detecting/waking up from low power state?


This is a multi-part question:

1) If my app is running and processing WM_TIMER messages (say once every 5 seconds), and the machine goes in to a low power state, is my app still effectively running and processing the WM_TIMER messages?

2) How can I detect a low power state and have my application "wake up" the system from a low power state?

Thanks,

Don
dmetzlerAsked:
Who is Participating?
 
nietodConnect With a Mentor Commented:
>> is my app still effectively running and
>> processing the WM_TIMER messages?
All "normal" operation is suspended.  You app is running, but sort of "frozen in place" and will resume operation when the system is resumed.

continues
0
 
nietodCommented:
>> How can I detect a low power state
The OS will send your application (ALL applications) a WM_POWER message with a PWR_SUSPENDREQUEST indication.   when the system resumes it sends a WM_POWER message with a PWR_SUSPENDRESUME indicato.  In some cases, it may not be able to send the PWR_SUSPENDREQUEST message and may just suspend the system.  In that case the WM_POWER Message will be sent when the system starts again, but the indication will be PWR_CRTICALRESUME

Let me know if you have any questions.
0
 
dmetzlerAuthor Commented:

So is there any way for an application to wake up the system?

Thanks,

Don
0
Free Tool: Site Down Detector

Helpful to verify reports of your own downtime, or to double check a downed website you are trying to access.

One of a set of tools we are providing to everyone as a way of saying thank you for being a part of the community.

 
dmetzlerAuthor Commented:

And does the monitor power state work the same way as system power state?  If the monitor goes to low power mode, can a Win32 application restore monitor power?

Thanks,

Don
0
 
nietodCommented:
>> So is there any way for an application to wake up the system?
No everything is "frozen".  the current state of the computer is (RAM, registers etc) is written to some sort of nonvolatile storage (hard disk) and then the cpu is shut down (a special type of shut down, so it does not initialize the same when it is started again, actually the difference is probably only in the way it is started, not shut down.)  So the CPU is not doing anything, not programs are actually running, they are suspended in place until the CPU is started up again.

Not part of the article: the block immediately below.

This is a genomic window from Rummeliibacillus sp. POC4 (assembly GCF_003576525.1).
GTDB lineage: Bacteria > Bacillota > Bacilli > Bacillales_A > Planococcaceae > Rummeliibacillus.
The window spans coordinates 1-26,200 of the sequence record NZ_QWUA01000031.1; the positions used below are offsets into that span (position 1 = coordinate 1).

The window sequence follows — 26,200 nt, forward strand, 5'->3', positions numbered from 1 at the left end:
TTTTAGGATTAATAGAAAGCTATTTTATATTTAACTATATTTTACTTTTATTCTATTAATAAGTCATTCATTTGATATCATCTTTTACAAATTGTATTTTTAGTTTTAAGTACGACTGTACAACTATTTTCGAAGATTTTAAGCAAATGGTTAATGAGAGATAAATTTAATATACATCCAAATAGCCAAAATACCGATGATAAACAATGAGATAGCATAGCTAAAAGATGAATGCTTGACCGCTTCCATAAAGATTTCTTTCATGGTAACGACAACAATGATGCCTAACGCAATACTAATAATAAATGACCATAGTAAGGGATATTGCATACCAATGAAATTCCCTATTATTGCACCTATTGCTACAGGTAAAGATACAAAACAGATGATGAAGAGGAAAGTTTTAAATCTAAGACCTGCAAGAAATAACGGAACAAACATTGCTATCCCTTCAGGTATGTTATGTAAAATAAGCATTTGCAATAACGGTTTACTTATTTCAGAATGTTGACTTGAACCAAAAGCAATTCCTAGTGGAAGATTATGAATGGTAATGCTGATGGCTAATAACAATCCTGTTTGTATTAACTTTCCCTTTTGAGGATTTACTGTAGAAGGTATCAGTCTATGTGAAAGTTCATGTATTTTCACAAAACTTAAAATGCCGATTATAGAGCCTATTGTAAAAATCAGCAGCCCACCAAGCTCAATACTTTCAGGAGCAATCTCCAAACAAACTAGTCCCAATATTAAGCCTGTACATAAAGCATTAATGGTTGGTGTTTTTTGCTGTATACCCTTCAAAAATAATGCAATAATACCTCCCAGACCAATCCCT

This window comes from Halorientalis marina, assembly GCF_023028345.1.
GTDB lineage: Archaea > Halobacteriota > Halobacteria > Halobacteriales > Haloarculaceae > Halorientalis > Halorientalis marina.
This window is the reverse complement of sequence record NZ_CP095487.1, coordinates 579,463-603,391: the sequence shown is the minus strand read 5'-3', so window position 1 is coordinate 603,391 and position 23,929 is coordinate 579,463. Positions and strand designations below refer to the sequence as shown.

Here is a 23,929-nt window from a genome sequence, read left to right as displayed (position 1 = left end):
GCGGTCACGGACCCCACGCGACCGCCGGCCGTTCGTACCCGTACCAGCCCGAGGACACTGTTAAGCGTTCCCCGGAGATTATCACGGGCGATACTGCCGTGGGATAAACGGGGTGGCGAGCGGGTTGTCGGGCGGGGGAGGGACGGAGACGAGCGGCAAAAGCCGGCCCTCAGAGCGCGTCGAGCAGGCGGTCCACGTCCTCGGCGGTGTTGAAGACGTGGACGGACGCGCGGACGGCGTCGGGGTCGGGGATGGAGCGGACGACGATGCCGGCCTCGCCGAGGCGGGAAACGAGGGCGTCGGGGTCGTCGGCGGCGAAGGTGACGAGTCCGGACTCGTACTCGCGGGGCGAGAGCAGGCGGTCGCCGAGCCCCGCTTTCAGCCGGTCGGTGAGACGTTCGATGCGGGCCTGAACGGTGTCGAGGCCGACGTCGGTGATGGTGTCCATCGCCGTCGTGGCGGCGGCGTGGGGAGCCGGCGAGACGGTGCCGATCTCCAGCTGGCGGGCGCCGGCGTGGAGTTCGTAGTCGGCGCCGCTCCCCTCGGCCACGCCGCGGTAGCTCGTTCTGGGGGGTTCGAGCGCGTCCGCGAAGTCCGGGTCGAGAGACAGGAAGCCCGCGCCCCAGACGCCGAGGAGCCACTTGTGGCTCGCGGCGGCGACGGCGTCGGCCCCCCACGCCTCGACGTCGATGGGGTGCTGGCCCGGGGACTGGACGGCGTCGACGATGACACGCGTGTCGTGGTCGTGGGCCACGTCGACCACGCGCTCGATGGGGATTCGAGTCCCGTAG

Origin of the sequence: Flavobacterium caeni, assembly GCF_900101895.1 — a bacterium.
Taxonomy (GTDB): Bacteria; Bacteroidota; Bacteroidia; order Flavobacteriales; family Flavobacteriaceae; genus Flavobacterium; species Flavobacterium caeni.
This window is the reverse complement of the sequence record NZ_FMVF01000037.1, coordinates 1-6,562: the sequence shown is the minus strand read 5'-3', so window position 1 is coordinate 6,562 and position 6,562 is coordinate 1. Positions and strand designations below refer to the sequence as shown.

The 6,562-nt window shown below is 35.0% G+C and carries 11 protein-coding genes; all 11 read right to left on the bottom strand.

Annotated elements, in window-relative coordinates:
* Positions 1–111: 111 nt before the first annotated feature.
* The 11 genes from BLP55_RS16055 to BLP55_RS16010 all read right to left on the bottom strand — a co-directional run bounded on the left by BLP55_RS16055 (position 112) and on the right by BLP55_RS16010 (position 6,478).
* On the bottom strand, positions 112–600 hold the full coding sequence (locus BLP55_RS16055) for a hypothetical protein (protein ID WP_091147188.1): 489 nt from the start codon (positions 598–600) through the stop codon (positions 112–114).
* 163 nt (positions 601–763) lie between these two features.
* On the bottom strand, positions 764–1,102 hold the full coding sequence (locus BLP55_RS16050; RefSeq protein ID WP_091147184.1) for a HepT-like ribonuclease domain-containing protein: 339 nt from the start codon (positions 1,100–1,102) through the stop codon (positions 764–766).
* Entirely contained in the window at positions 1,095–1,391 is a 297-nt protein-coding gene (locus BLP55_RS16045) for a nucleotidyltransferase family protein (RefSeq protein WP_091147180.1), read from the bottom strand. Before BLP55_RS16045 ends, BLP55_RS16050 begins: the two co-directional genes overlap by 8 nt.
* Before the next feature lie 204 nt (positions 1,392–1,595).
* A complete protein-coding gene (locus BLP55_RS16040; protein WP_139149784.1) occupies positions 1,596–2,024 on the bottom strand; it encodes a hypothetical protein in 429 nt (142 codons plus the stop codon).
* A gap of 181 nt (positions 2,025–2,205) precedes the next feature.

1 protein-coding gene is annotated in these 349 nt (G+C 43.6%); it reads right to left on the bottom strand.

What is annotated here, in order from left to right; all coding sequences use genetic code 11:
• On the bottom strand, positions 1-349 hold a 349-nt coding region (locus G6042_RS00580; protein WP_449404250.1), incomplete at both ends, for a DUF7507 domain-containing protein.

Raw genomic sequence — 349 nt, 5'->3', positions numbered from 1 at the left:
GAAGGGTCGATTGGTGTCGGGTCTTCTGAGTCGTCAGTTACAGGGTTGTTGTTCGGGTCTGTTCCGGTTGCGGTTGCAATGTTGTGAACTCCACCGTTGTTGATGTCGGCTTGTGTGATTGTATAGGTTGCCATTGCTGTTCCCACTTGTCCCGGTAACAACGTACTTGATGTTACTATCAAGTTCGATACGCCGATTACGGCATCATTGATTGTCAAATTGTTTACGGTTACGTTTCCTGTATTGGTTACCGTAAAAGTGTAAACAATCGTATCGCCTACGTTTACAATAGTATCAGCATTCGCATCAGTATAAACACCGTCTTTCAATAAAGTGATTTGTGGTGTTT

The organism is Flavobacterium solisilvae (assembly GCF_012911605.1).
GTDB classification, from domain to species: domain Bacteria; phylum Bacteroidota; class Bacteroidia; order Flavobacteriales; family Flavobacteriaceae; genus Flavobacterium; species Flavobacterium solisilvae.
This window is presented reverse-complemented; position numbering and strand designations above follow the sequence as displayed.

Now you can prevent the shutdown.

Interestingly, I've been reading the VC documentation and it seems to say that is wrong.  There is an "OnNow" feature of some computers that woudl allow the sleeping system to periodically check for things to be done (essentually it wakes up the CPU periodically and then lets it go back to sleep, so bassicall what I said was right, its just that these computers wake up and go back to sleep again and agin)   The docs don't mention anything specially you have to do to use this feature.  But it appears that all that it does when it (temporarily) wakes up is run the task scheduler to activate apps that are waiting on waitable timers.  So you will not get activated if you are using a "windows timer" (WM_TIMER) you need to be using on of the "multimedia timers".  (You also need to be using a computer with this feature.)

Do you have VC?  this is explained under "Power Management Overview" in the VC help.
0
 
dmetzlerAuthor Commented:

Yes - and thank you - I will look into this.

I have noticed that on one of my Win98 systems (laptop), that the scheduled ScanDisk can awake from a suspended state to do what it needs to do.  This confirms your note above.

Don
0
Question has a verified solution.

Are you are experiencing a similar issue? Get a personalized answer when you ask a related question.

Have a better answer? Share it in a comment.

All Courses

From novice to tech pro — start learning today.